Citizen Scientists Find Young-Jupiter-Like Object
Citizen scientists have discovered a new object orbiting a Sun-like star that had been missed by previous research. The object is very far from its host star – over 1,600 times farther than Earth from the Sun – and it is believed to be a large planet or small brown dwarf, a type of object that is not massive enough to burn hydrogen like real stars. New World Details are published today in The Journal of Astrophysics.
“This star had been examined by more than one campaign in search of fellow exoplanets. But the previous teams seemed really close, really close to the star, ”said lead author Jackie Faherty, senior scientist in the Department of Astrophysics at the American Museum of Natural History and co-founder of the Backyard Worlds citizen science project. : Planet 9, which led to the discovery of the object. “Because the Citizen Scientists really liked the project, they found an object that many of these direct imaging surveys would have liked to find, but they didn’t look far enough from its host. “
The Backyard Worlds project allows volunteers to travel nearly five years of digital images taken by NASA’s Wide-field Infrared Survey Explorer (WISE) mission to try and identify new worlds inside and out. of our solar system. If an object close to Earth is moving, it will appear to “jump” in the same part of the sky over the years as a “moving” object in a flip-book. Users can then flag these objects for further study by scientists.
In 2018, Backyard Worlds participant Jörg Schümann, who lives in Germany, alerted scientists to a new co-moving system: an object that seemed to move with a star. After confirming the movement of the system, the scientists used telescopes in California and Hawaii to observe the star and the object separately and were immediately excited by what they saw.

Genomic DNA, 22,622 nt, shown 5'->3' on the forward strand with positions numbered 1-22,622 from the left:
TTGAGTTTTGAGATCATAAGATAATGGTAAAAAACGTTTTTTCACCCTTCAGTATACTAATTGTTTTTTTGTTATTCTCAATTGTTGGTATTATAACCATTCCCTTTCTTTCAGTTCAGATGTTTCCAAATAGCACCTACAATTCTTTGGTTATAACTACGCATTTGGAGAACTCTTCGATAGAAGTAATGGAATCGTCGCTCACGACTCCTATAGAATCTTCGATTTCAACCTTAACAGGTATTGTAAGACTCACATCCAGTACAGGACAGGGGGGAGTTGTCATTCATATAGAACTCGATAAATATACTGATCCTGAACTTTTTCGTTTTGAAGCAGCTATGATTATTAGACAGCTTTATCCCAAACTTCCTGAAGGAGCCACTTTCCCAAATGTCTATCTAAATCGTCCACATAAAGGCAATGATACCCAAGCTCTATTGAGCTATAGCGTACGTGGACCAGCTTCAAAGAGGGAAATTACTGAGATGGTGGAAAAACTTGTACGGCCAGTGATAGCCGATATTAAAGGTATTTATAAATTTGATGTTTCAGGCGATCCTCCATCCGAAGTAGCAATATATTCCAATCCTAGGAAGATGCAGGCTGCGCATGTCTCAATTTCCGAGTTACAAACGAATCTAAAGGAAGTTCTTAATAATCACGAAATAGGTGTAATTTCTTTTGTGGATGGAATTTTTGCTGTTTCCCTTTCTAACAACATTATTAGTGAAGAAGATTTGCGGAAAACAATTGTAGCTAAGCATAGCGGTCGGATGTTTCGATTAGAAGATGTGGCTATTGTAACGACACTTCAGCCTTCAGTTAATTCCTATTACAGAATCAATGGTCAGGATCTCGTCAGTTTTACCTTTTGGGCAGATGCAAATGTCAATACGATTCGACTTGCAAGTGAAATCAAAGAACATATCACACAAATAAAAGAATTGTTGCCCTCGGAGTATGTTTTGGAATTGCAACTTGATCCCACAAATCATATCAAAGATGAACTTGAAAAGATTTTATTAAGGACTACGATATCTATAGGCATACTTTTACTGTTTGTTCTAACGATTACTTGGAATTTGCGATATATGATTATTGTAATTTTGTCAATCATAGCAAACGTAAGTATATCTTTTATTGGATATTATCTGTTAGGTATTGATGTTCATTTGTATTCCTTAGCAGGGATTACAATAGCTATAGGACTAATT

The new object is young and has a low mass, between 10 and 20 times the mass of Jupiter. This range straddles a large cutoff point – 13 times the mass of Jupiter – which is sometimes used to distinguish planets from brown dwarfs. But scientists still don’t know how heavy the planets can be, which can make it hard to trust this cutoff. “We don’t have a very good definition of the word ‘planet’,” Faherty said.
Another defining characteristic is the way they are formed: planets form from the collection of matter in discs around stars, while brown dwarfs are born from the collapse of giant clouds of gas, in the same way that stars are formed. But the physical properties of this new object do not provide any clue as to its formation. “There are hints that it may be more like an exoplanet, but there is nothing conclusive yet. However, that’s an outlier, ”Faherty said.
What surprised the team the most was the new object’s relationship to its host star. The object is farther from the star than expected based on its relatively low mass, more than 1,600 times farther than Earth from the Sun. Few objects with masses so different from their host star have been found so far apart.
Ultimately, this discovery could help scientists better understand how solar systems are formed, which is crucial for understanding the origins of life in the universe. “You had a community of exoplanets watching it so closely,” Faherty said. “And we just pulled back a little bit, and we found an object. It makes me excited about what we might be missing in the giant planets that might exist around these stars, ”Faherty said. “Sometimes you have to broaden your scope.”
Other authors of the study include Johanna M. Vos, Daniella C. Bardalez Gagliuffi, Austin Rothermich, and Andrew Ayala of the American Museum of Natural History; Jonathan Gagné from the University of Montreal; Mark Popinchalk of the American Museum of Natural History and the University of the City of New York; Adam J. Burgasser, Christian Aganze, Chih-Chun Hsu, Roman Gerasimov, and Christopher A. Theissen of the University of California, San Diego; Adam C. Schneider of the US Naval Observatory and George Mason University; J. Davy Kirkpatrick and Federico Marocco of the California Institute of Technology; Aaron M. Meisner of the NSF National Optical-Infrared Astronomy Research Laboratory; Marc J. Kuchner of NASA’s Goddard Space Flight Center; Dan Caselden of Gigamon Applied Threat Research; Eileen C. Gonzales of Cornell University; Sarah L. Casewell of the University of Leicester; John H. Debes of the Space Telescope Science Institute; William J. Cooper of the University of Hertfordshire and the National Institute of Astrophysics in Italy, and RL Smart of the National Institute of Astrophysics in Italy.
This research was funded in part by NASA Astrophysical Data Analysis Program grant NNH17AE75I and 80NSSC20K0452, as well as NASA grant 2017-ADAP17-0067, grant # 2007068, 2009136 and 2009177 of the National Science Foundation and the Heising-Simons Foundation.
– This press release was provided by the American Museum of Natural History